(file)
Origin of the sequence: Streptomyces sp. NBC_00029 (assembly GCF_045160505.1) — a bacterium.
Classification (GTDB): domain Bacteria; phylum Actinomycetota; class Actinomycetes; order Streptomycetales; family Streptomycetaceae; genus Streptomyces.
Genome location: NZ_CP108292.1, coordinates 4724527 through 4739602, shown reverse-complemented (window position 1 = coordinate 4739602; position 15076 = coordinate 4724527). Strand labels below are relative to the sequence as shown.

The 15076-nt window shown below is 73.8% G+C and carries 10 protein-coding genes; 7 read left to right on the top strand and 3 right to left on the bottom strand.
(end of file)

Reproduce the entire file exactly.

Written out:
Origin of the sequence: Streptomyces sp. NBC_00029 (assembly GCF_045160505.1) — a bacterium.
Classification (GTDB): domain Bacteria; phylum Actinomycetota; class Actinomycetes; order Streptomycetales; family Streptomycetaceae; genus Streptomyces.
Genome location: NZ_CP108292.1, coordinates 4724527 through 4739602, shown reverse-complemented (window position 1 = coordinate 4739602; position 15076 = coordinate 4724527). Strand labels below are relative to the sequence as shown.

The 15076-nt window shown below is 73.8% G+C and carries 10 protein-coding genes; 7 read left to right on the top strand and 3 right to left on the bottom strand.